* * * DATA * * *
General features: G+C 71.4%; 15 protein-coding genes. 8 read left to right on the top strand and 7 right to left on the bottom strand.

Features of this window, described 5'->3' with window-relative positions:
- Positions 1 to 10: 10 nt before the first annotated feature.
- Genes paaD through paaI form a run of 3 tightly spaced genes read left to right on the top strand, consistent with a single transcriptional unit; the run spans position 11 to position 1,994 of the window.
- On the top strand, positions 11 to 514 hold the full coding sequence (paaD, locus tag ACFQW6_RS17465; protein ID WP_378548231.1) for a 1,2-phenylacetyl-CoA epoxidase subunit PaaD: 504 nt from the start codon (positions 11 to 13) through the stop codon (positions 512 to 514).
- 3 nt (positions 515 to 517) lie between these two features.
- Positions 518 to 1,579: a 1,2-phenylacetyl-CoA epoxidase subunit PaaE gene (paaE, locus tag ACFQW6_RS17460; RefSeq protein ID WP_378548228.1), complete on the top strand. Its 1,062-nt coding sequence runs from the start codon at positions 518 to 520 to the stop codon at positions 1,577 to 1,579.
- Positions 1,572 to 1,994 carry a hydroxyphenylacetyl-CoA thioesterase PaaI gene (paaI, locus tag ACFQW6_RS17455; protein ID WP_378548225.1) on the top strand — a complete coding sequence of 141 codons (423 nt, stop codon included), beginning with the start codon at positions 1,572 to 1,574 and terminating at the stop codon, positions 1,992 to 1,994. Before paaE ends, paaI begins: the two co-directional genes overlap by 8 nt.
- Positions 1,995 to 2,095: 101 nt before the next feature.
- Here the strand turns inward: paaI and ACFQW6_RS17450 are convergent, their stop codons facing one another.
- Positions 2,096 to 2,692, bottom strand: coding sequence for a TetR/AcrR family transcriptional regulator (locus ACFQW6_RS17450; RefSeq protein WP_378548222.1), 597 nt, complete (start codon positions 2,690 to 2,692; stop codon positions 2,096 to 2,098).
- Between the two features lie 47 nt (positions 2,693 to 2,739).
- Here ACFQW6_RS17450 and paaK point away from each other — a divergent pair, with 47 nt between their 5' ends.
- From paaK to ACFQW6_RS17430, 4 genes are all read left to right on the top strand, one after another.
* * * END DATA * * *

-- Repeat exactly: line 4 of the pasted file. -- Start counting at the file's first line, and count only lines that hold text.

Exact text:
- Genes paaD through paaI form a run of 3 tightly spaced genes read left to right on the top strand, consistent with a single transcriptional unit; the run spans position 11 to position 1,994 of the window.